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Should I Offer Early Payment Discounts?

Early payment discounts, sometimes called settlement discounts, are a common way businesses try to improve their cash flow. If you’re having cash flow issues, 30 to 60 days can be a long time to wait for payments – so in some instances, companies adopt early payment discounts of one or two per cent of the bill in exchange for paying within the first 10 days of receipt. While it sounds like an elegant solution to the problem, it can actually have unforseen consequences for your business, so early payment discounts should be considered carefully as an option before you decide they’re right for you.

early payment discounts
Early payment discounts, sometimes called settlement discounts, are a common way businesses try to improve their cash flow. (© AdobeStock)

Advantages and Disadvantages of Early Payment Discounts

As mentioned above, early payment discounts may be a way to encourage your client to pay early when you’re struggling with cash flow problems. You can have uniform payment terms for all of your invoices, while encouraging clients who can make early payments to do so. It’s a way to have more working capital available when you need it, and if the reduction in profit is worth having cash on hand sooner rather than later, it makes sense to offer it.

However, early payment discounts may not appeal to all clients – while it usually makes financial sense to take the offer, some companies may not take advantage of the offer because the use of their money over the remaining 20 days is more valuable than the 2 per cent discount. Additionally, some clients may agree to pay within 10 days to receive the discount, then pay later at the discounted rate – or worse, take it as a sign that you’re willing to renegotiate your contract at a discounted rate on a permanent basis.

Deciding Factors

First of all, take a look at your profit margin to decide whether or not early payment discounts are right for you. If you don’t already know what it is, subtract all labour, expenses, and overhead costs from the total you’re invoicing to come up with your profit. Then, calculate what your proposed discount would be. For example, if you’re invoicing a client $1,000 and offering a 2% discount, they would have the opportunity to take $20 off of the invoice. However, if your profit margin is 10%, you’re only making $100 off the invoice in the first place – so you would be reducing your profit to $80 for the invoice.

Secondly, think about interactions you’ve had with clients in the past. Do you have clients you can trust not to take advantage of the discount without honoring the payment terms? If you’re taking a risk, make a plan for how you will deal with the situation calmly and profesionally.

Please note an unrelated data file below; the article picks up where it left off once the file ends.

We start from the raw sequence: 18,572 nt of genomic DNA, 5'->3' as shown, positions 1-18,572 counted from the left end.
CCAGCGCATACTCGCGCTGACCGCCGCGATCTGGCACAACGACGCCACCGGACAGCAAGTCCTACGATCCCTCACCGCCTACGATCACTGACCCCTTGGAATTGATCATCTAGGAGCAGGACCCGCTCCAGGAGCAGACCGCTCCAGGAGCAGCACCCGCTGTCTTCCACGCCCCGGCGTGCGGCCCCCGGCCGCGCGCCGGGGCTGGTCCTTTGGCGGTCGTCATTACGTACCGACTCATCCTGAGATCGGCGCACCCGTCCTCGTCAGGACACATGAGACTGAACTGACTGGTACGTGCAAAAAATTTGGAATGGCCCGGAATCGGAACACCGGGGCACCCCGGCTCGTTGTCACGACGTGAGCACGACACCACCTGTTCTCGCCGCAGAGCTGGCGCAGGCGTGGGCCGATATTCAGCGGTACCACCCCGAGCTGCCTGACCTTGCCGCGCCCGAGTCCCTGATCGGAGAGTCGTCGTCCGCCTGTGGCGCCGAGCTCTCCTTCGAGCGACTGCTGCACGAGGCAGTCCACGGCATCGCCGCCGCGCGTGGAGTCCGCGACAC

Finally, weigh early payment discounts over other options for improving cash flow, including borrowing money and selling assets if necessary. If the interest that you are likely to pay on a small loan will cost less than discounting your invoices, it may make more financial sense to take out the loan instead. Keep in mind that while early discounts may entice some clients to pay sooner rather than later, there’s no guarantee they will – so if you are in dire straits, it may be better to choose an option like borrowing or selling assets that will ensure you have cash.

How to Offer Early Payment Discounts

Since there are many ways early payment discounts can go awry, it’s a good idea to be selective about which clients you offer them to. Ideally, you’d offer them to good clients who simply pay later than you would like them to, to minimize the potential for disagreements down the road. It’s advisable to notify these clients of the change in terms before their invoice arrives so they don’t miss out if they want to take advantage of it. You can also use early payment discounts to help foster client loyalty by letting them know you’ve selected them for the special offer because they are a longstanding customer.

How to Specify Early Payment Discounts on Invoices

When it’s time to compile their invoice, the payment discount should appear in front of the payment terms in the form A/B, Net C, where A is the percent discount they would receive, B is the number of days it’s valid for, and C is the number of days the client has to pay the invoice at full price. So for example, the shorthand for a 2% discount for 10 days after the invoice has been issued would read “2/10 Net 30.” The total of the invoice should still be for the full amount – if the client pays early, they can simply prepare a payment for the discounted amount and you can make adjustments in your ledger to balance it out.

Accounting Entries for Early Payment Discounts

If the client does pay early to receive the discount, you’ll to make an entry under your Sales Discounts ledger account along with the entry under Cash to balance the receivables. If you’re using accounting software, the program will register their early payment discount automatically – you just need to set the client up for early payment discounts in your contacts.
You’ll have to do a bit of planning to figure out whether early payment discounts are right for your business and if so, how to execute them properly. As with any new undertaking, it’s best to proceed with caution – but they are a solution if you’re struggling with cash flow, and accounting software like Billomat can help make it an easier one to manage.

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